“First, healthcare data should be handled with care,” Gupta said. “As it gets put to use, it will impact downstream through clinical process changes, patient-facing information, and more. For that reason, it is important to ensure the data collected is accurate and labeled properly.”

The majority of AI and machine learning systems are using supervised learning, meaning the systems are trained using a subset of data that is labeled with known observations. It is important that the labels are accurate; otherwise, the AI systems will be basing their logic on inaccurate information, which will lead to errors downstream.

“And second, similarly, it is important the data used to train AI systems is as unbiased as possible,” Gupta said. “If the data collected is only from specific groups – for example, clinical studies over the last 50 years have predominantly recruited only male participants – then the knowledge derived by the AI will also be biased. The bias is hidden from the end users and it leads to the AI being ineffectual or error-prone.”

Silvestro offered some other key points to consider when attacking the overwhelming data issue and AI.“Data is dirty,” he said. “This is a fact. It comes in all formats with varying degrees of quality and accuracy. Don’t assume that data is accurate. Remember, if 20 different people read a clinical document, there will be a number of different ways the data could be interpreted.”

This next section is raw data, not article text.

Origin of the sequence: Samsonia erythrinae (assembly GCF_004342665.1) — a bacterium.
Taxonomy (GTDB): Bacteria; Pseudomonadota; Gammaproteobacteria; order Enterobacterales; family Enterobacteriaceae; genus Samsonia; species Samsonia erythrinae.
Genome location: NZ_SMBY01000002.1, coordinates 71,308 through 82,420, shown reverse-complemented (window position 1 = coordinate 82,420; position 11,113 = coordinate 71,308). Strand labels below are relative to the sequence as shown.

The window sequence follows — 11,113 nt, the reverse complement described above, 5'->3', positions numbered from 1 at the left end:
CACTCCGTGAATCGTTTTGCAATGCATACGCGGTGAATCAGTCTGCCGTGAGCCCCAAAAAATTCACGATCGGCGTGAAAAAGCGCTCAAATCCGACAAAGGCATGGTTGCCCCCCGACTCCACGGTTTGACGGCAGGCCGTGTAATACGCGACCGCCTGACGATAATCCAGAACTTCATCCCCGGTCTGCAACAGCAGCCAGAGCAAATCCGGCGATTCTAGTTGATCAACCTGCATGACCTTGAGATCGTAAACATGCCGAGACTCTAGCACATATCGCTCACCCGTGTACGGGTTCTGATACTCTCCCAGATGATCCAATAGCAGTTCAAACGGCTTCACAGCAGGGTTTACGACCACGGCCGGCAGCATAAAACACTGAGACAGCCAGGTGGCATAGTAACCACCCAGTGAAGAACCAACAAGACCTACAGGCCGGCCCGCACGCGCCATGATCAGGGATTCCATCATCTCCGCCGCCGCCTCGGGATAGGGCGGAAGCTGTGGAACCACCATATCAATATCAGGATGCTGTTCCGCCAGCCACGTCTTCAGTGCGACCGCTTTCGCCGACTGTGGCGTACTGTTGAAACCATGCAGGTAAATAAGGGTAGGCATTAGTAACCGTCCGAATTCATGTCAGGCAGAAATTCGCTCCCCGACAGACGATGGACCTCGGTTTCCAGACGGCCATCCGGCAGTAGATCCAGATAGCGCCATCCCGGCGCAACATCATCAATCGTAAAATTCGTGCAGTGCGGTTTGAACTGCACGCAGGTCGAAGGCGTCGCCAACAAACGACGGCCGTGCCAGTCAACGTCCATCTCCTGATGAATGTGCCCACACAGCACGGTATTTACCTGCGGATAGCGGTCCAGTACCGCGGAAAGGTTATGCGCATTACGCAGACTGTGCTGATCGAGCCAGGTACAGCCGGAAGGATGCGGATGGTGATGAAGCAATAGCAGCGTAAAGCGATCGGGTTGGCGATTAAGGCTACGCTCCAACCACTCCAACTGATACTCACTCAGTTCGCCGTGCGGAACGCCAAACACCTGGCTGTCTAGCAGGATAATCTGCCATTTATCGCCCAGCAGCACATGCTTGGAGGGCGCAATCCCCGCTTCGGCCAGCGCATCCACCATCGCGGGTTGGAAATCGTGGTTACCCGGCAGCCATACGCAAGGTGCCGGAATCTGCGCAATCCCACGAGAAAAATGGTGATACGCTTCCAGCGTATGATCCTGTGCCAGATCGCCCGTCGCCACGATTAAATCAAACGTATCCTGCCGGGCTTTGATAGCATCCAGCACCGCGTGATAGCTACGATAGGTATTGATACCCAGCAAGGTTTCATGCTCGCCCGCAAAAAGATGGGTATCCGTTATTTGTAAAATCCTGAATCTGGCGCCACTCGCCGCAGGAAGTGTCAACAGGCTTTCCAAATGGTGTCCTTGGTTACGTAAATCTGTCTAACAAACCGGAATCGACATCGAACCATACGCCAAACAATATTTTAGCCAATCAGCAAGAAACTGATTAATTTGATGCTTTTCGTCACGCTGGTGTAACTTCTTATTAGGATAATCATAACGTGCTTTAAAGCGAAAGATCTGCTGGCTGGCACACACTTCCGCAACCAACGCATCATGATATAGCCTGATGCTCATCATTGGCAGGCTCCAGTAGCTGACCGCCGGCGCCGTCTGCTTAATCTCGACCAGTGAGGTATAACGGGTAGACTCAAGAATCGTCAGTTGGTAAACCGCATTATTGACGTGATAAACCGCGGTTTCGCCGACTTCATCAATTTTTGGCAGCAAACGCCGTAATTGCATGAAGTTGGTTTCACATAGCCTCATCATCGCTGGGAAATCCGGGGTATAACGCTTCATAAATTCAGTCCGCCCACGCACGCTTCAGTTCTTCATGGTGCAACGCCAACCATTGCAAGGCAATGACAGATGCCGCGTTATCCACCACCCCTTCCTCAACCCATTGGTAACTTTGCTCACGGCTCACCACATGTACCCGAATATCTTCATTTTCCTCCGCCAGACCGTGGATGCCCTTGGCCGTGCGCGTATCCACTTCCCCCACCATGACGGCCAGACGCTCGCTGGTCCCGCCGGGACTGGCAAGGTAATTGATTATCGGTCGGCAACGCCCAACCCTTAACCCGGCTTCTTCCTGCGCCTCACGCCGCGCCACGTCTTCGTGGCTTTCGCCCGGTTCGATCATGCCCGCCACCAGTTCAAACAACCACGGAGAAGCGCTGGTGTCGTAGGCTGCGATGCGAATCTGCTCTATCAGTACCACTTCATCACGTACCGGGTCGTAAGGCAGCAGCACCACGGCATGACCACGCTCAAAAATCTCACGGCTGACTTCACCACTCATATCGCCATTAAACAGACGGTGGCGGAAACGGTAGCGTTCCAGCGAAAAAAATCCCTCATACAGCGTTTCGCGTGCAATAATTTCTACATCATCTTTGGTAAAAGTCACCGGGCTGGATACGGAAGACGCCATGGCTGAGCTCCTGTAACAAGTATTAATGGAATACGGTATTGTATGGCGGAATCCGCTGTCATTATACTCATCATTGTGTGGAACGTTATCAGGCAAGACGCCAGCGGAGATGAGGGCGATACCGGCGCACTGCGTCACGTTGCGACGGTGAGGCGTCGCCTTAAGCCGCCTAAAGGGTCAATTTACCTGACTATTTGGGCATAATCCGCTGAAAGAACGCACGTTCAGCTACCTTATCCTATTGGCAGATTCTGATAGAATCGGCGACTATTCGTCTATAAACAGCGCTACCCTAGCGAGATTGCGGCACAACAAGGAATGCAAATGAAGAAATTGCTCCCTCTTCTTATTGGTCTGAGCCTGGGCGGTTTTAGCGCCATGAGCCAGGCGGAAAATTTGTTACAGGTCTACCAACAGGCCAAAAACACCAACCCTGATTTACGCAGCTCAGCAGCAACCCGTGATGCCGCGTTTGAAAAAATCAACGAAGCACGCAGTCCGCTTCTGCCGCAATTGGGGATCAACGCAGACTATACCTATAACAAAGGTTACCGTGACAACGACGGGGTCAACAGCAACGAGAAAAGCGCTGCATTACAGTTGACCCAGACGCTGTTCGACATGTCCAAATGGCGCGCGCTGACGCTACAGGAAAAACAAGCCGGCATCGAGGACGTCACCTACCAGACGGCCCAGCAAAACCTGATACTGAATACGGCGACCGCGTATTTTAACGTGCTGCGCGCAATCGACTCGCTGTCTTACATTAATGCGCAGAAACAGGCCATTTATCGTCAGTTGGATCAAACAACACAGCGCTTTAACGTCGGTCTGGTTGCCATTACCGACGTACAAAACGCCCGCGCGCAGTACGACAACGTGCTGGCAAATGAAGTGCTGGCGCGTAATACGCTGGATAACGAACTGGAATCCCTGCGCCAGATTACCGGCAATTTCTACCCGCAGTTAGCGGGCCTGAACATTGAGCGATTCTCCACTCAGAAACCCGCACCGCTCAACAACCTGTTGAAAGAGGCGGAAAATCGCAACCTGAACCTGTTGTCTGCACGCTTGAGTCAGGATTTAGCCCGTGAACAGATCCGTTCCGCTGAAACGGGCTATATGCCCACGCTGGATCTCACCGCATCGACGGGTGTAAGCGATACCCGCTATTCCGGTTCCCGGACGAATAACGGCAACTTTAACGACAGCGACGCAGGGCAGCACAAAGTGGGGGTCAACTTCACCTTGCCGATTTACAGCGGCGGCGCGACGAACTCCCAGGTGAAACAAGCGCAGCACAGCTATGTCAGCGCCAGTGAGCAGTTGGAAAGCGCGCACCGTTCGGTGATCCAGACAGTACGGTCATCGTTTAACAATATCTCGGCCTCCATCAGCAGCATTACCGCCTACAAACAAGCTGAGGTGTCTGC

Understand bottlenecks, he added. Create a map of a collection of data’s lifecycle so one can visualize the multiple touchpoints within an organization. Try to understand how many different people touch each document and what information each user needs.

“Ensure you’re starting with a strong foundation,” Silvestro said. “If your house is made of straw, it’s easily blown down. Start with a strong foundation to ensure your building a base to support a brick house that will stand the test of time. This means investing in data quality.”

Data scientists often spend upwards of 70 percent of their time doing nothing but cleaning data, he added. If a provider organization provides tools that reduce workload by half, productivity is doubled, empowering it to focus on the real issues in patient care.

“And care is a team sport,” Silvestro said. “Process your data once and make it available to multiple departments/use-cases. Otherwise, there will be a multiplying of effort to glean valuable insights across the spectrum of care administration.”

In the end, AI essentially is training a system over time to anticipate things like a human with deep expertise would in a specific field. Healthcare is a collection of many specialty fields but with an insufficient number of human experts and a lot of data, and therefore not able to anticipate and act on things before they reach a critical state.

“There are nearly an infinite number of places where anticipation and early action can help provider organizations delivery higher quality of care,” Gupta concluded.

Twitter: @SiwickiHealthIT
Email the writer: bill.siwicki@himssmedia.com